Media Financing: What’s Your Pitch

Whether you are an amateur filmmaker trying to get funding for your first film or an experienced one seeking to make more new films, these expert tips given by Kacy Andrews and Timm Doolen of Bigfoot Entertainment can be of great value to you.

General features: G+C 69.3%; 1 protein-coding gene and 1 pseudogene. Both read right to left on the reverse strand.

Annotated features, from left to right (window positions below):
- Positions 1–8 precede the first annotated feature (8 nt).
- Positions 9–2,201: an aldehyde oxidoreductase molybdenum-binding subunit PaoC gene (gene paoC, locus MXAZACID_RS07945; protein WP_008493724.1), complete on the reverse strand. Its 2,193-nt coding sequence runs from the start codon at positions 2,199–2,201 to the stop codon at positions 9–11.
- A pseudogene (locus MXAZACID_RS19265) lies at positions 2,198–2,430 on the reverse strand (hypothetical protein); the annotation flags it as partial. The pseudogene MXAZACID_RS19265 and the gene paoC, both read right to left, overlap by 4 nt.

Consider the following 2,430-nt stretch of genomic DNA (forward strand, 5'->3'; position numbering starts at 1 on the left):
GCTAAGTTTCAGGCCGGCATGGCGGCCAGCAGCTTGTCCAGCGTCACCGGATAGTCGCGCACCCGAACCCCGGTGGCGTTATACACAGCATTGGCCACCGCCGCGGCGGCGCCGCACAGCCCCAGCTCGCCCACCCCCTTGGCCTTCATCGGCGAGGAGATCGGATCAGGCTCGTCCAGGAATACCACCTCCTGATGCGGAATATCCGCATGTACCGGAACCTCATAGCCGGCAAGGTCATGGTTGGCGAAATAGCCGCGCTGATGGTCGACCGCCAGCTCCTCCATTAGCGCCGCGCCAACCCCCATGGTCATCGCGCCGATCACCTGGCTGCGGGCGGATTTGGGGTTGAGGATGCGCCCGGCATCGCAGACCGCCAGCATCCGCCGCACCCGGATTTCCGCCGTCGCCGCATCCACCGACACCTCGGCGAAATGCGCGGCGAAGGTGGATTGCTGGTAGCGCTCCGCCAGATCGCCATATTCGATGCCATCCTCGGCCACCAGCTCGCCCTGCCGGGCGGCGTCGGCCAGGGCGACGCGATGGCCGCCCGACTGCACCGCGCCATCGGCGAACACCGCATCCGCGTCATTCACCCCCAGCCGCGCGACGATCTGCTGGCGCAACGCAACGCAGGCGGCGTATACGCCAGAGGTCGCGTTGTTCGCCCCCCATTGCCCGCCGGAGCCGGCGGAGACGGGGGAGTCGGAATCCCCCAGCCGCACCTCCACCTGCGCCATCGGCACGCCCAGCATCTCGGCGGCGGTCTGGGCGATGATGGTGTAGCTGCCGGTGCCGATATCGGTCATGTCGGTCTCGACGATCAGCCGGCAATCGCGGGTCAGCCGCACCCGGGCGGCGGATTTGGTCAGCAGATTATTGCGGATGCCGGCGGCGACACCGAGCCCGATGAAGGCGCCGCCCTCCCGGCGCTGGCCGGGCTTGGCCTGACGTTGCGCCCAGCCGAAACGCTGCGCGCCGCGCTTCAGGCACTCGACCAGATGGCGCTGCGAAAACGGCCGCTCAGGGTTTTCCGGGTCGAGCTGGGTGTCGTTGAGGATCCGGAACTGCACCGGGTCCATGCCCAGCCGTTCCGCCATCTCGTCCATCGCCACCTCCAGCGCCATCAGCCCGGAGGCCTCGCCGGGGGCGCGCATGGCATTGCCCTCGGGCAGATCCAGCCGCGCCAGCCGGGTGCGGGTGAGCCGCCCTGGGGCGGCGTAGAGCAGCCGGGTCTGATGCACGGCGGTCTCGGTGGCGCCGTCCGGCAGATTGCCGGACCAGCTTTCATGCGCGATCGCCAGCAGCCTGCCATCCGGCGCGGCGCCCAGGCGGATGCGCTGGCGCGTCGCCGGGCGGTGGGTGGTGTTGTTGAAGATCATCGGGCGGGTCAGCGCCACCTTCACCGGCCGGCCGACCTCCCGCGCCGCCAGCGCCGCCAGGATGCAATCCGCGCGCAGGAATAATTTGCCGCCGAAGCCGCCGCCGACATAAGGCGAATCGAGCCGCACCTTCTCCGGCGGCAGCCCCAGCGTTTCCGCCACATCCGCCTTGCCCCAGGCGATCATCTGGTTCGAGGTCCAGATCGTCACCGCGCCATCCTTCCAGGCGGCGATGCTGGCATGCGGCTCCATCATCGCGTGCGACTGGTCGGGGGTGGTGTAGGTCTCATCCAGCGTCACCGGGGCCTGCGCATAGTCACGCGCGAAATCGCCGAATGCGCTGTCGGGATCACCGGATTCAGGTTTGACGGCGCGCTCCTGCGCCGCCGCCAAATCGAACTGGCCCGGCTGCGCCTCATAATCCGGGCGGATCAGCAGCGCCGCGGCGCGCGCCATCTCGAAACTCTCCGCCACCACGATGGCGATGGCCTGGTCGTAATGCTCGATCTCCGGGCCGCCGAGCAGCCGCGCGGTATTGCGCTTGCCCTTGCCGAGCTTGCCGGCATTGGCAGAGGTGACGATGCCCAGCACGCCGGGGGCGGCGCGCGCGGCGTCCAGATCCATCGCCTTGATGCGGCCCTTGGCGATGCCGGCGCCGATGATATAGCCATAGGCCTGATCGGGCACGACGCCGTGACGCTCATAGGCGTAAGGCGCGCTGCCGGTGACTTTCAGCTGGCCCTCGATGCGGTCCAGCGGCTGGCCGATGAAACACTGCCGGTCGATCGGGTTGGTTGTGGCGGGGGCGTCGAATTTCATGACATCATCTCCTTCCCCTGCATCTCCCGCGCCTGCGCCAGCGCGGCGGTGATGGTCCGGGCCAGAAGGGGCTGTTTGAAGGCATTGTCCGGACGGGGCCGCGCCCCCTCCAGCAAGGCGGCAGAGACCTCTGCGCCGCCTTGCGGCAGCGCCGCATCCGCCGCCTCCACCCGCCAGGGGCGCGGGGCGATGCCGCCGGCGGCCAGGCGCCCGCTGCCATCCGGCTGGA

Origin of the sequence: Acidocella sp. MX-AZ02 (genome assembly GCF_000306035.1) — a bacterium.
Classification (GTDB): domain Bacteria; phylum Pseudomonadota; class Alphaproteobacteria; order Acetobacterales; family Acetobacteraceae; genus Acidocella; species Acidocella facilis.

Since the first movie was made over a century ago countless people around the globe have wanted to be in the movie business. But historically the biggest obstacle to gain entry into the “industryâ€Â has been the large amount of capital needed to make a movie. Funding is always difficult, but the most important thing to remember is to be flexible and creative about getting your story onto the screen. Types of funding 1. Self-financing Even if you have a nest egg or other capital, self-funding your project is probably not a good idea. Making a film is a very risky financial proposition and the occasional success stories, which overshadow the many failed ones, are an exception. The reason the big studios make money in the film business is because they make 10-20 films per year and hope to have two or three hits, which will pay for all the other movies that merely break even or lose. Keep in mind that studios have huge marketing and distribution arms that ensure their films’ success. Furthermore, there are literally hundreds of feature films made every year that never find distribution. Pro: Complete independence in filmmaking. Con: You could lose all your money. 2. Financing through private equity Private equity can mean many things, but usually for first-time filmmakers this entails getting wealthy relatives or friends to finance your film. This method relieves you of the risk, mentioned above, of self-funding, but places the financial burden onto your friends and relatives. There are also some drawbacks to this approach. As soon as someone else gets involved financially, they may want to get involved creatively as well. Another drawback is that again, this method is high risk and people can end up losing their money. Pro: Relative independence and you don’t risk your own money. Con: Your friends or relatives might never speak to you again if they lose money. 3. Financing through film funds, production companies or studios The good news is that there are organizations out there that want to invest in films. The bad news is that there is a lot of competition for these dollars so you have to make sure your project is bothprofessional and also stands apart from the rest. Also, with bigger financing, you will be under a lot more scrutiny and the financing entities may want more control of your project. Keep in mind that while there are some places that want to see your material, many companies will not accept what are called “unsolicited submissions.â€Â In other words, do your research online and make some phone calls to find out if the companies you want to finance your film will even accept your script and business plan or if they will return it to you unopened. Pro: Getting funded this way ensures you can make a film. Con: Competition is fierce and they will want to exert some control. It all starts with the story It’s extremely important to have your screenplay in the best shape it can possibly be. Know what are you trying to say with this movie. If you are making an independent film, you really need to have a distinct voice. This doesn’t necessarily mean a political or social statement, but definitely a distinct point of view that will set it apart from the crowd. Why a business plan? Regardless of which of the three funding options or combination of these you decide to choose, you will want to have a very professional business plan to present to your investors. Even if you choose to self-finance, you will want to prepare a business plan to sell your finished movie to distributors. After getting your screenplay into shape, there might be a part of you thinking that the script is so great that it will stand on its own and you don’t need a business plan. Or you may have already made a film or two and feel you don’t need to prove yourself anymore. Simply put, that’s incorrect thinking. Most executives will not take the time to read your script unless there is a business plan to tell them why they should take time away from their hectic lives to spend a few hours reading your screenplay. Here are a few reasons why it is to your advantage to have a business plan. • All business ventures require a plan and a film or a TV project is no different. Filmmaking is first and foremost a business. • Make it easier on yourself by creating a good package to present to investors. • You can’t make a film without money • Investors do not want to lose money – they want to make money. You must show them how they will earn money by investing in your project. • A business plan communicates to potential investors why they should invest in your film instead of the thousands of other competing projects. • If for no other reason, the business plan will help you get a focused vision for your project. • Creative elements (e.g. the script/story) alone are not going to get you financing. • Having a business plan makes you look more serious and professional than just sending a script and asking for money. Putting together a business plan will take time, effort and research. You can gain assistance in putting together a plan by attending seminars, doing internet research and asking other filmmakers to see their plans. Research Since we have mentioned a few times how important research is to your project, here are some places you can go to do research for your business plan. What goes in the business plan? The following will give you a category by-category rundown of what Bigfoot Entertainment looks for in a business plan. Keep in mind, every project and situation is unique, but this is a good outline to get going. Tell them about your story At the very beginning, the investors need to understand what your story is. Generally this is done using a logline and a short synopsis, and sometimes you can use a marketing tagline, though this can also be saved for the marketing section of your plan. A logline is a one-sentence synopsis that gives the reader a feel for the project. This should describe what the project is about in about 20-30 words. A good example is: IRREVERSIAn overnight high-tech millionaire marries his longtime girlfriend, but when she suspects that he may have murdered her brother, she begins to fear for her life After you get the logline nailed down, then you want to start on your short synopsis. This can be anywhere from a half page to a page long, depending on many factors including font size, spacing, etc. The purpose of the synopsis is to flesh out the story and give the main plot. You won’t give every detail and you won’t include all the characters, just the main points and players. Tell them about the team After discussing the story, you might want to give some credibility to the people who are working on it. Write a little bit about the filmmakers even if they don’t have very many credits yet. A quick note on attaching people profile to a project: Only attach a director’s, cinematographer’s or an actor’s profile if they will add significant value to a project. Examples: Screenwriter: After graduating with a degree in screenwriting from UCLA, John Doe wrote his first screenplay in 1995 called Broken Wings, which was eventually produced as a feature for Lionsgate…. Producer: Jane Doe kicked off her career producing short films such as Hey Dude before getting into the independent feature film world via…. The main difference with actors is you don’t need to give a biography – just a flattering photo and a list of fairly recent credits. Five credits should be sufficient. If you are in the likely situation where there is no talent attached, make a talent wish list (cast list), but label it clearly as a wish list only. Choose stars that you could realistically get in an independent film. Production plan – shooting dates and locations Include the production plan and schedule if you have a solid idea of when and where the film will be shot. Production schedule: May 2006 – Casting begins Jun-Jul 2006- Location scouting and pre-production Aug-Sep 2006- Principal Photography (8 weeks) Oct-Dec 2006 – Post-production Jan 2007- Picture lock and scoring Feb 2007 – Final cut and first screenings Mar 2007 – Available for release and/or festivals Shooting locations: Two weeks of shooting in Hong Kong followed by six weeks in Cebu, the Philippines. Postproduction and sound to be completed in Cebu, the Philippines. If you have made the effort of picking out specific locations, it’s a good idea to list these as well as include their photographs. Budget Give a one-page high-level summary of the proposed budget. If for some reason that is not possible, then give an estimate for the total budget for shooting the film. Companies List any production companies already on board, or LLC’s that have been formed. Example: XYZ Entertainment is a fully integrated entertainment company specializing in four different areas: production, professional training, production services, and film financing. With newly constructed world-class production and post facilities in Southeast Asia, Bigfoot Entertainment produces quality independent feature films, television programming and educational content for international audiences. Check out XYZ Entertainment projects at: Financing List any other financing entities that have come on board and how much they are contributing, what position they are in, etc. Include loans, gap financing or bridge financing information. Make sure to include the amount of money you are seeking from the investors, the percentage, and what the specifics of the recoupment in the investment will be. Example: Total Budget: $2,000,363 Amount currently secured: $1,350,363 Amount still needed: $650,000 Marketing plan In this section, include any mockups of marketing materials. Also include a general strategy for marketing, target audience, etc. You can also introduce the marketing tagline. Example of a tagline for the domestic thriller mentioned above: Till death do they part. Target audience: Males 18-35 Advertising: Because this movie has a fashion element, would increase media buys in fashion magazines and run more commercials on fashion-related channels such as Fashion TV. Comparables To help make your case for how well the film will do when released in theatres, list any comparable films. You can talk about films in similar genre, similar budget range or having actors you have already signed. List their budget and financial returns, usually domestic but international or worldwide can be appropriate depending on the market for the film. Include hits, breakevens and flops because you don’t want it to appear completely one-sided. Do your research. For example, if you were making a quirky English comedy, your comparables might be something like the following: Financial projections / distribution Do a simple financial projection for a full theatrical release and then without theatrical release. Include worldwide figures and all markets such as home video and TV. It’s customary to give a low, medium and high projection, to give a more realistic outlook. Do your research. At this point you can include any agreements already in place or companies that are acting as distributors or sales agents. You can also include any letters of intent you already have, or can just note that they are available. In lieu of any agreements being in place, describe the plan for distribution, markets, territories, festivals, etc. For many independently financed films, you will want to determine which festivals and markets that your film would be most appropriate for. Have a list of other festivals and markets where you think the movie would play well. Summary In this final and important section, summarize the highlights of the overall business plan and include anything important that is not represented earlier in the presentation. You should also use this final summary as a way to sell the highlights of your project to the investor. Why IRREVERSI should be a movie? 1. Fresh, niche backdrop: Several similar films have been kicked around Hollywood but they all had the wrong take. Has elements of past films, but great opportunity to find unique trailer/movie moments. 2. Franchise potential: Definite potential for sequel/franchise. New characters, new stories, and plenty of material. 3. Character arc: Great potential to show lead character grow. Main character turns from hero to villain as he changes over time. 4. Financially sound: With the attached cast and crew involved, it’s a surefire moneymaker. Conclusion One final note is to put the business plan all together in one document, if possible. Comprehensive and well-organized presentations will help you to be taken as a serious filmmaker. If you are pitching the story and/or business plan in person, make sure to rehearse your presentation until you can do it in your sleep. Depending on the nature of the project, you can include concept drawings, photos of costumes or real locations, historical documentation, etc. Professionalism is the key to everything, and adding a little entertainment value to the presentation doesn’t hurt either. This is show business after all, so investors will want to be entertained. Nothing will guarantee that your project gets made, but following these simple guidelines will give you the best shot at making your dreams become a reality. Publications: Hollywood Reporter ( Daily Variety ( Premiere magazine ( Screen Daily ( Online – Free sites: (Internet Movie Database) (Australian online publication) (Independent Film Channel) (organization dedicated to independent films) (organization of independent filmmakers) Online – paid sites: (Studio System) (Baseline/Filmtracker) (Internet Movie Database Pro Version) Other resources: (Hollywood Creative Directory) Festivals and markets to attend for more research: Asia: Pusan International Film Festival Hong Kong FILMART Europe: Festival de Cannes Berlin Film Festival MIPCOM (France) North America: Sundance Film Festival American Film Market Toronto International Film Festival